Large language models have been demonstrated to perform complex tasks. However, enabling general inference in the real world, e.g. for robotics problems, raises the challenge of grounding. We propose embodied language models to directly incorporate real-world continuous sensor modalities into language models and thereby establish the link between words and percepts. Input to our embodied language model are multi-modal sentences that interleave visual, continuous state estimation, and textual input encodings. We train these encodings end-to-end, in conjunction with a pre-trained large language model, for multiple embodied tasks, including sequential robotic manipulation planning, visual question answering, and captioning. Our evaluations show that PaLM-E, a single large embodied multimodal model, can address a variety of embodied reasoning tasks, from a variety of observation modalities, on multiple embodiments, and further, exhibits positive transfer: the model benefits from diverse joint training across internet-scale language, vision, and visual-language domains. Our largest model, PaLM-E-562B with 562B parameters, in addition to being trained on robotics tasks, is a visual-language generalist with state-of-the-art performance on OK-VQA, and retains generalist language capabilities with increasing scale.
Unlike GATO, which was a bunch of models thrown into the same network but where they did not significantly learn from each other, this model exhibits significant transfer learning.
Shit this stuff might happen stupid quick, this is big.
I honestly now believe that AGI already exists. This model may not have been it, and we will debate for hundreds of years* about whether the threshold was transformers or MLPs or multimodal, and which first model was really the first, in the same way we still debate which electronic computer was truly the first. But I do believe that it is here.
We do not have human-level machine intelligence (HLMI) yet. These systems still have a lot of limitations, in particular the context window and lack of memory. They are very limited in some domains such as robotics. However, it seems unlikely to me that we are not already in the takeoff.
* (assuming the debate doesn't get abruptly stopped)
I agree it looks like the combination of multimodal learning and memory may be enough to reach AGI, and there's an existing paper with a solution for memory. Human-level is such a hard thing to judge and so my threshold is basically human-level coding ability because that's what allows recursive self-improvement which is where I predict at least 90% of the capability gain toward superhuman AGI will happen. I assume all the pieces are running in data centers now, presumably just not hooked together in precisely the right way (but an AGI model being trained by DeepMind right now would not surprise me much). I will probably update to a year sooner from median ~2026 to ~2025 for human-level coding ability and from there it's almost certainly a fast takeoff (months to a few years) given how many orders of magnitude faster current LLMs are than humans at generating tokens which tightens the iteration loop on serial tasks. Someone is going to want to see how intelligent the AGI is and ask it to "fix a few bugs" even if it's not given an explicit goal of self improvement. I hedge that median both because I am not sure if the next few multimodal models will have enough goal stability to pursue a long research program (memory will probably help but isn't the whole picture of an agent) and because I'm not sure the big companies won't balk somewhere along the path, but Llama 65B is out in the open now and close enough to GPT-3 and PaLM to give (rich) nerds in their basements the ability to do significant capability research.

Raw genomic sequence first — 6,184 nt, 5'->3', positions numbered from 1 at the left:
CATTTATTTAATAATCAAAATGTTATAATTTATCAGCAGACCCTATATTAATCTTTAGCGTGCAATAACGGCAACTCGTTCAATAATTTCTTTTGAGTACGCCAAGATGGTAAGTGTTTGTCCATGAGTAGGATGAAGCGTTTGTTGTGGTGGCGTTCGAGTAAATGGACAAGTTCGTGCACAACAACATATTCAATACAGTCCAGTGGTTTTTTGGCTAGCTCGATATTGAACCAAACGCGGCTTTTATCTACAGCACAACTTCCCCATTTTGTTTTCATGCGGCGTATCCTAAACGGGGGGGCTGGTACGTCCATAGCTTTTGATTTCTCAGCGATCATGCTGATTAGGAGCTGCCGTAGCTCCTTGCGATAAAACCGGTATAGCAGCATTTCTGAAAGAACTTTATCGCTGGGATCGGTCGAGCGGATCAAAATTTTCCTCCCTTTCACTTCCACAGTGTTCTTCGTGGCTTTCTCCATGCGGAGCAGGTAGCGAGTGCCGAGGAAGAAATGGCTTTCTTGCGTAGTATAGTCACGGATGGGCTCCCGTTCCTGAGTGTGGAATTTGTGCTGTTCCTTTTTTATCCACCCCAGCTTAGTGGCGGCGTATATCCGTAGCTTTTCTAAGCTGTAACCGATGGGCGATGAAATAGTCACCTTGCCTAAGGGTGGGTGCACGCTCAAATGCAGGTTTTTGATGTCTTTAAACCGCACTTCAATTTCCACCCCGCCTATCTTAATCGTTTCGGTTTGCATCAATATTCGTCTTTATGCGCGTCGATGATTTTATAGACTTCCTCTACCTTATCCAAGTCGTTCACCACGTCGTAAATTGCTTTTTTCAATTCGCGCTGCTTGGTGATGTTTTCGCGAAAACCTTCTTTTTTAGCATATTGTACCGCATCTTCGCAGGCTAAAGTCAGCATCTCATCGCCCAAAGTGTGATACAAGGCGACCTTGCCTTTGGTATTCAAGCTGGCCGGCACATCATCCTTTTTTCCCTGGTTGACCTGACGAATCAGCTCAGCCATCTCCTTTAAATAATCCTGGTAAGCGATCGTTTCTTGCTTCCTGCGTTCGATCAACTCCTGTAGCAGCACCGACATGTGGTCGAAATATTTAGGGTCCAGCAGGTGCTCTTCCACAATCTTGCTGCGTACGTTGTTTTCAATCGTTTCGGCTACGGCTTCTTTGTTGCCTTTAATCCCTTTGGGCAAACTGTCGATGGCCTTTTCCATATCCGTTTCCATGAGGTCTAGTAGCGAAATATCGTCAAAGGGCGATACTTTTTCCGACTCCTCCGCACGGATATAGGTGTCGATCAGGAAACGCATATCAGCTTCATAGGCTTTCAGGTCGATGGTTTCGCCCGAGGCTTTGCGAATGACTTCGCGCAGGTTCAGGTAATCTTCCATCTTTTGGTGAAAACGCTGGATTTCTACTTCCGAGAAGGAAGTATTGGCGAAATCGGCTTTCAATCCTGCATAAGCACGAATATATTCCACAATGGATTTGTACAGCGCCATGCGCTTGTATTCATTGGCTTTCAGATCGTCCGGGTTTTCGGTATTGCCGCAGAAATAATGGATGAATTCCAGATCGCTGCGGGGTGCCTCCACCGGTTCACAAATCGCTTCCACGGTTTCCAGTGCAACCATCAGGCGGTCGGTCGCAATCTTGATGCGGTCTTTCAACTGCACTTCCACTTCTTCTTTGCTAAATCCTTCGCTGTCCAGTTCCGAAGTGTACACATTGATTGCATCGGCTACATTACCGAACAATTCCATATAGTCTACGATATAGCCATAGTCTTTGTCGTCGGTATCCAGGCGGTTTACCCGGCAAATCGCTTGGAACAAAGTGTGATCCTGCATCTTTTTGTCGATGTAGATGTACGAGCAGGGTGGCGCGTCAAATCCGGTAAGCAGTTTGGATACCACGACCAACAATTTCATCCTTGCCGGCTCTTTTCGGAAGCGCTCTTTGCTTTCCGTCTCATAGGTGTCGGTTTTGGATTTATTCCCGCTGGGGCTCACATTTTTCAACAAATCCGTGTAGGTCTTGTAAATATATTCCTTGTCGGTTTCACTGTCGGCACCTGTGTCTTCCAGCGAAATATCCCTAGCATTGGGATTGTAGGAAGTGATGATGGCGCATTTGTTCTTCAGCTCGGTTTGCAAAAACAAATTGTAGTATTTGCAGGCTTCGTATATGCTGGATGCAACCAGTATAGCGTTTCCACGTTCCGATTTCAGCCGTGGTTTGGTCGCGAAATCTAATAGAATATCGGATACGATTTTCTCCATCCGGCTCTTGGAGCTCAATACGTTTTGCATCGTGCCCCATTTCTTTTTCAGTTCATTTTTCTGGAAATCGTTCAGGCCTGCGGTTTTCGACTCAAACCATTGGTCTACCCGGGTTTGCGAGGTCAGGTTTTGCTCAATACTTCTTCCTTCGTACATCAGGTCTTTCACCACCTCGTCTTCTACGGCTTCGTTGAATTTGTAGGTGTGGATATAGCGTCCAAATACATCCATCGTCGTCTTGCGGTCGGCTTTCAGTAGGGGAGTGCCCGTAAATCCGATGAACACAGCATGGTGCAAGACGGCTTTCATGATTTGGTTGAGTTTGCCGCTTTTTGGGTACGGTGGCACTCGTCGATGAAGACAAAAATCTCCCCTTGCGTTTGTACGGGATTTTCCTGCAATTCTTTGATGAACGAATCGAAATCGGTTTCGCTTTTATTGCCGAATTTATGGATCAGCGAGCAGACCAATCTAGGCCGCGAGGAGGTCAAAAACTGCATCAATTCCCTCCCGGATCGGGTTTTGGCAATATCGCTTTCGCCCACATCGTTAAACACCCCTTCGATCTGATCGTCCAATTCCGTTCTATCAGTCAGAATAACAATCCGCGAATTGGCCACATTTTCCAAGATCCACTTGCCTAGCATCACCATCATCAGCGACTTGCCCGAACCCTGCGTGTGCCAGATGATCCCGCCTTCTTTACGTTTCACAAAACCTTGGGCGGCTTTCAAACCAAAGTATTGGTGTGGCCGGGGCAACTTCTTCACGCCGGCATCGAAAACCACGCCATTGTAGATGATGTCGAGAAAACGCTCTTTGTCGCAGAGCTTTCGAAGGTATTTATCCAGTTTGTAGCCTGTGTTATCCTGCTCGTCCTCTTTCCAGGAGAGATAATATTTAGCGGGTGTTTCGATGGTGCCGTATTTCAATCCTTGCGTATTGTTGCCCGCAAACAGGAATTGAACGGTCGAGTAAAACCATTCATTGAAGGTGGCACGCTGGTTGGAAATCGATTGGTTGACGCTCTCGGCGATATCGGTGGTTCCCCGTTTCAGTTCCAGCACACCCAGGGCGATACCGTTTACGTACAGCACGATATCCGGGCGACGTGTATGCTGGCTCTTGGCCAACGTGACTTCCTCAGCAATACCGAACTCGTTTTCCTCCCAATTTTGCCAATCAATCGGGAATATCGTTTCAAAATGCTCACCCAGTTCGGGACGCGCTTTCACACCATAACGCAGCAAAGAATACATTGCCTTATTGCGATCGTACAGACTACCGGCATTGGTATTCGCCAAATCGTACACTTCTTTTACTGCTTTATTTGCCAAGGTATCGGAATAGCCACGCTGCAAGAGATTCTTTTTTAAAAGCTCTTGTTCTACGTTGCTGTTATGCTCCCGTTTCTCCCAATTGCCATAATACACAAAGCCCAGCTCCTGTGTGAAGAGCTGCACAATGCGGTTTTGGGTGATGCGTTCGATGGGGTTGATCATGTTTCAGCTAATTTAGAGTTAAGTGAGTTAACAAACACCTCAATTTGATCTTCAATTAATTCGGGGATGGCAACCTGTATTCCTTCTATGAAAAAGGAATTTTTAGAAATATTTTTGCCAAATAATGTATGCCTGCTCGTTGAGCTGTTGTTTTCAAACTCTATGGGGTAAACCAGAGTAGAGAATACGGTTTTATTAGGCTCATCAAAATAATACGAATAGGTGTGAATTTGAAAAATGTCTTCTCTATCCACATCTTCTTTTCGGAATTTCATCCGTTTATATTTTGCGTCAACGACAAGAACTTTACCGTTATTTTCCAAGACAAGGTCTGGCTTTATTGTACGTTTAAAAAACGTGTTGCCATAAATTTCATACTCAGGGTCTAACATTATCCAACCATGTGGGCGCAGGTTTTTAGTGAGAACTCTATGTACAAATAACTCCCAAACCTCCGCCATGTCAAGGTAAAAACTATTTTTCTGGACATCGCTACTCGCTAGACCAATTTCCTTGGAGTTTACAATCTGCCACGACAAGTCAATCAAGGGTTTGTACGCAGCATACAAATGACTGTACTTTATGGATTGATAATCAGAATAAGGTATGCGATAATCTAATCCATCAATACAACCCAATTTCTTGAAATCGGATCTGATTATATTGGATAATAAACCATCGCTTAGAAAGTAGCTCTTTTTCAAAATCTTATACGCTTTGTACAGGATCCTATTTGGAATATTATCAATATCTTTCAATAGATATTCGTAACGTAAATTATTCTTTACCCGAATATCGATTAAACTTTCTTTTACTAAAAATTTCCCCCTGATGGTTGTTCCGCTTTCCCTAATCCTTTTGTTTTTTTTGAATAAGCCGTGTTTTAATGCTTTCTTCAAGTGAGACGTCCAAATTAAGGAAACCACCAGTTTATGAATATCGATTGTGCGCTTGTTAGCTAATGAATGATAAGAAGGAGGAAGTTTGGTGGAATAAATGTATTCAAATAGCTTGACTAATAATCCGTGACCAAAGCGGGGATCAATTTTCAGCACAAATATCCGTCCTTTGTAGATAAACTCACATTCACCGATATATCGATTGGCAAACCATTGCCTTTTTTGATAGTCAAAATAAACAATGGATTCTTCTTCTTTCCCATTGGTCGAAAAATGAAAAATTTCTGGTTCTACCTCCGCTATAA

Could you link this?
The only reasonable debate at this point seems to me to be exponential vs superexponential.
When somebody tells you to buy into the S&p 500 what's their reasoning? After a century or two of reliable exponential growth the most conservative prediction is for that trend to continue (barring existential catastrophe). We are in our second or third century of dramatic recursive technology improvement. AI is clearly a part of this virtuous cycle, so the safest money looks like it'd be on radical change.
I appreciate the perspectives of the Gary Marcuses of the world, but I've noticed they tend more towards storytelling ("Chinese room, doesn't know what it's saying"). The near-term singularity crowd tends to point at thirty different graphs of exponential curves and shrug. This is of course an overgeneralization (there are plenty of statistically-grounded arguments against short horizons), but it's hard to argue we're in an S curve when the rate of change is still accelerating. Harder still to argue that AI isn't/won't get spooky when it writes better than most Americans and is about to pass the coffee test.
Forgive my hypocrisy, but I'll do a bit of storytelling myself. As a music ed major, I was taught by nearly every one of my professors to make knowledge transfers and to teach my students to transfer. Research on exercise science, psychology, film criticism, the experience of stubbing a toe; all of it can be used to teach music better if you know how to extract the useful information. To me this act of transfer is the boson of wisdom. If palm-e can use its internal model of a bag of chips to grab it for you out of the cabinet... Google doesn't seem to be out of line to claim palm is transferring knowledge. The Chinese room argument seems to be well and truly dead.